Next week will mark the 50th anniversary of the landmark decision that established the right to counsel for all Americans facing incarceration, regardless of their ability to pay.
In 1963, Memphian Abe Fortas was part of the legal team that successfully argued Gideon vs Wainwrightbefore the U.S. Supreme Court. That decision held that the 6th Amendment provided the right to appointed counsel in state felony cases. The Court added that counsel for indigent defendents is an essential element of a “fair trial” and argued that states are responsible for meeting this mandate through the Fourteenth Amendment.
This decision would eventually be extended to anyone facing deprivation of liberty.
This is the charge of the Law Offices of the Shelby County Public Defender and all systems like it across the country. But 50 years after Gideon, has this promise of effective counsel for all been met?
The Univeristy of Memphis Public Action Law Society (PALS), a community-focused, student-led organization, is adding “Street Court” to its annual Alternative Spring Break. This will mark the first time PALS has included a criminal defense track in…
The Univeristy of Memphis Public Action Law Society (PALS), a community-focused, student-led organization, is adding “Street Court” to its annual Alternative Spring Break. This will mark the first time PALS has included a criminal defense track in this popular program.
The Alternative Spring Break (ASB) is designed to serve the Memphis community while giving law students from all over the country practical legal experience. The University of Memphis program is the only law-focused alternative spring break in the U.S. that recruits students from across the country. More than 60 students from eight law schools participated last year.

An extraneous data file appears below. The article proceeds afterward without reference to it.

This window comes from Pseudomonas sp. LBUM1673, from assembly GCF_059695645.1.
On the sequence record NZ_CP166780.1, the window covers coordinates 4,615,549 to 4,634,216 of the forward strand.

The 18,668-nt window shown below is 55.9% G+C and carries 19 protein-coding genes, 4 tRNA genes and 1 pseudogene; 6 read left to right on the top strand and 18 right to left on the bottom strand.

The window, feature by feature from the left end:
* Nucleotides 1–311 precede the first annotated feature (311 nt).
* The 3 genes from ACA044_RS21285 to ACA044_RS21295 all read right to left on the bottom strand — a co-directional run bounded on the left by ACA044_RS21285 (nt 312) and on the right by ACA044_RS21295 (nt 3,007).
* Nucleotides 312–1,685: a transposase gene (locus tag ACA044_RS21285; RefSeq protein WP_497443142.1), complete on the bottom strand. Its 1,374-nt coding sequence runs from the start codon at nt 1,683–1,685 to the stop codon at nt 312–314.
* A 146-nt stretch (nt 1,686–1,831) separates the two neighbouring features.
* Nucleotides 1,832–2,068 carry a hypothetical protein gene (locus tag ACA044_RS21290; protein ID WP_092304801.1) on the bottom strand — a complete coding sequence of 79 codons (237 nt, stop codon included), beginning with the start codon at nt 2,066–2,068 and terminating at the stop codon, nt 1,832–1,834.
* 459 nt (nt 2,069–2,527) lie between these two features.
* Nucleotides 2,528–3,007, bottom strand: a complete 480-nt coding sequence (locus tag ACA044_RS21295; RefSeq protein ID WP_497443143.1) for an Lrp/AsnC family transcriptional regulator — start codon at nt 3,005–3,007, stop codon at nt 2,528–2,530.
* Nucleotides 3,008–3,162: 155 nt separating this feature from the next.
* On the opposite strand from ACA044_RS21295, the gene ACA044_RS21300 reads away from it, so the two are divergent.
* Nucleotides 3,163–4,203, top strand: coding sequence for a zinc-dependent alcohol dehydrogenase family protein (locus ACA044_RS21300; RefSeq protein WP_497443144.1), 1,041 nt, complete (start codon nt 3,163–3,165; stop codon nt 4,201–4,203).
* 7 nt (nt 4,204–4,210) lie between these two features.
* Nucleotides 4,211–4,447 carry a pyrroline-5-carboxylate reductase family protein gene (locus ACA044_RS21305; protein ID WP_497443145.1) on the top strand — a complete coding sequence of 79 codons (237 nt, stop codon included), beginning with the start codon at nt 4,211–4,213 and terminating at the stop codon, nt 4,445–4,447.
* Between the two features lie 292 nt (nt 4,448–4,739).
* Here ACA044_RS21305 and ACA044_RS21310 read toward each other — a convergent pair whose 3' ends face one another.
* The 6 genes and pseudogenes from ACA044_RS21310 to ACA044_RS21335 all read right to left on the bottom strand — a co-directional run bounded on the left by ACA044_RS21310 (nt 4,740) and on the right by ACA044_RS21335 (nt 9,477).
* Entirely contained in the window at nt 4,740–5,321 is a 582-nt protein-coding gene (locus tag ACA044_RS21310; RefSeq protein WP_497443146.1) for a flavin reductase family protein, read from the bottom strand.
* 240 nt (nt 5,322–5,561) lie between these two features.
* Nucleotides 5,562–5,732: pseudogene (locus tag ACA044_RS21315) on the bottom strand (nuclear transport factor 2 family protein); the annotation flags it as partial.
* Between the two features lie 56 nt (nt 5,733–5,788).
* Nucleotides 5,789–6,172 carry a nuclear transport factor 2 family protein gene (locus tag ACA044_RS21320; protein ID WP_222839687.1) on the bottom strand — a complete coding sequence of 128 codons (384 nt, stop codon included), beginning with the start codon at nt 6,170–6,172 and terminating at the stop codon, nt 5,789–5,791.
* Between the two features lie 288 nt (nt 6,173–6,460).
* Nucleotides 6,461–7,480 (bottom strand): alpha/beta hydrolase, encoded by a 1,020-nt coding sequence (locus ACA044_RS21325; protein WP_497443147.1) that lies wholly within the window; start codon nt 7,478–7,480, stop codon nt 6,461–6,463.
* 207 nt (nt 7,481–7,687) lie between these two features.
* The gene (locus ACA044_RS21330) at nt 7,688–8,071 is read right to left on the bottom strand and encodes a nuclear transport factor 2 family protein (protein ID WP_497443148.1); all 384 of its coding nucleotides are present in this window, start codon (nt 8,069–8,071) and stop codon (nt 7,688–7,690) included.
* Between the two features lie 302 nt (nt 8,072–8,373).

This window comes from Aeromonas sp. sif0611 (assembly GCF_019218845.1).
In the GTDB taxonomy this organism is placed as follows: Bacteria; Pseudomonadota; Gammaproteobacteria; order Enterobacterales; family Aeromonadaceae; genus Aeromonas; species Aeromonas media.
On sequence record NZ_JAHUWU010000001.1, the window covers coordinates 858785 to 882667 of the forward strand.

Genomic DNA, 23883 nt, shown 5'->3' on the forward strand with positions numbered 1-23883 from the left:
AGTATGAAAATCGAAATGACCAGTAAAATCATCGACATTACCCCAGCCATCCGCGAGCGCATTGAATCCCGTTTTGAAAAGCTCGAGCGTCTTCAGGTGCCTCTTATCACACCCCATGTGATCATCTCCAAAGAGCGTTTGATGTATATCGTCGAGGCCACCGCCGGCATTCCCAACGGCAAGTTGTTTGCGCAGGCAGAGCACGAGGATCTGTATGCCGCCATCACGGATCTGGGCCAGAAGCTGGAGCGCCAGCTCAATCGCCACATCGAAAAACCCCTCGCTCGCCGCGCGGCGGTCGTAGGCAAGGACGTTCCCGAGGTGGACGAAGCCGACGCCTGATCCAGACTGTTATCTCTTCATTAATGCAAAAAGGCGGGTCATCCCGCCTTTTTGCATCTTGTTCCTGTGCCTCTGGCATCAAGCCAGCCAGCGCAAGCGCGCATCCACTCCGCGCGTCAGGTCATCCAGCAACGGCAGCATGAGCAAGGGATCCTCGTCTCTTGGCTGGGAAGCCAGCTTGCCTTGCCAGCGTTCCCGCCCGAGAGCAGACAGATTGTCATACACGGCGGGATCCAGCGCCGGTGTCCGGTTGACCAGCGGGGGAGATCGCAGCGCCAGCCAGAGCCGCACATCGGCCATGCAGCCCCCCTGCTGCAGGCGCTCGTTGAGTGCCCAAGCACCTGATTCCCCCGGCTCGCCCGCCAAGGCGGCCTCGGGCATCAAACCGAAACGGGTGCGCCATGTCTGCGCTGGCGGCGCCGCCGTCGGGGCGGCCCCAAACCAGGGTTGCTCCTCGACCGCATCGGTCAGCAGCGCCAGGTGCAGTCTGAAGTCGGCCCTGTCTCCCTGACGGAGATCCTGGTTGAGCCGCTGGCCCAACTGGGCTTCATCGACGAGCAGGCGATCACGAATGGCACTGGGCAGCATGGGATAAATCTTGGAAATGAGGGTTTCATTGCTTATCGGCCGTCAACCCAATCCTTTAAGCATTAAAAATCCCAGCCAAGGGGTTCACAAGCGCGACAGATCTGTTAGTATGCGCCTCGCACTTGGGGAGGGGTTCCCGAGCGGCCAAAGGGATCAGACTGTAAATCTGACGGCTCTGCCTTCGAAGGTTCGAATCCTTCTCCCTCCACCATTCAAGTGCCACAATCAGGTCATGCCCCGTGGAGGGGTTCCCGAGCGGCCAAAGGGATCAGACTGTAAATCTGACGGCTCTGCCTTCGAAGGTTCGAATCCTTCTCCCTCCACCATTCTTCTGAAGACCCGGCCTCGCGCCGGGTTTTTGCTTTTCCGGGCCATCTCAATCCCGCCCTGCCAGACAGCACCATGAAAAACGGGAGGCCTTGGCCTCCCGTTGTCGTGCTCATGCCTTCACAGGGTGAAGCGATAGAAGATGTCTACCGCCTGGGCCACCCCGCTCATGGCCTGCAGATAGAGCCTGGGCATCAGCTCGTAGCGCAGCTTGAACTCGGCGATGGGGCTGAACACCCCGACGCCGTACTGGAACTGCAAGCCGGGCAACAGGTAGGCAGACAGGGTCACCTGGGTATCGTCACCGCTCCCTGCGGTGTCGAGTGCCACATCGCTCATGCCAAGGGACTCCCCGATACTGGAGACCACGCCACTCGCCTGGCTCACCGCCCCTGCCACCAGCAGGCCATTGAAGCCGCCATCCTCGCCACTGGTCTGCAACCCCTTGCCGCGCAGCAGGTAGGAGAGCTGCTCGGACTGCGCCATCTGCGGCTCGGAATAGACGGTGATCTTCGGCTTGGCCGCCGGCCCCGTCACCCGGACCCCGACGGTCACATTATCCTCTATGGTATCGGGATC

Street Court brings together a judge, law clerk, prosecutors, public defenders, and a host of law students to create a temporary court designed to expedite expungment orders and fee waivers for impoverished, low-level offenders.
Callie Caldwell and Andrew Solarski (U of M Law School) discuss the logistics of the spring break “Street Court” with Josh Spickler (Shelby County Public Defender’s Office) during Launch Memphis’ Field Day.
This past week, the Shelby County Public Defender’s Office met with ASB organizers to assist with this student-led version of Street Court. The week-long experience will take place this March and will introduce law students to the challenges of providing legal services to homeless and low income people. It will also introduce students to the victories… freeing a person from court debt or old criminal charges to give her another chance at a productive life.
The 2013 ASB will also offer tracks in pro se divorce, immigration, and legislative drafting for non-profits.
We are thankful to these dedicated law students for making Memphis a more just city.
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This blog is created by the Shelby County Public Defender’s Office. Memphis, Tennessee.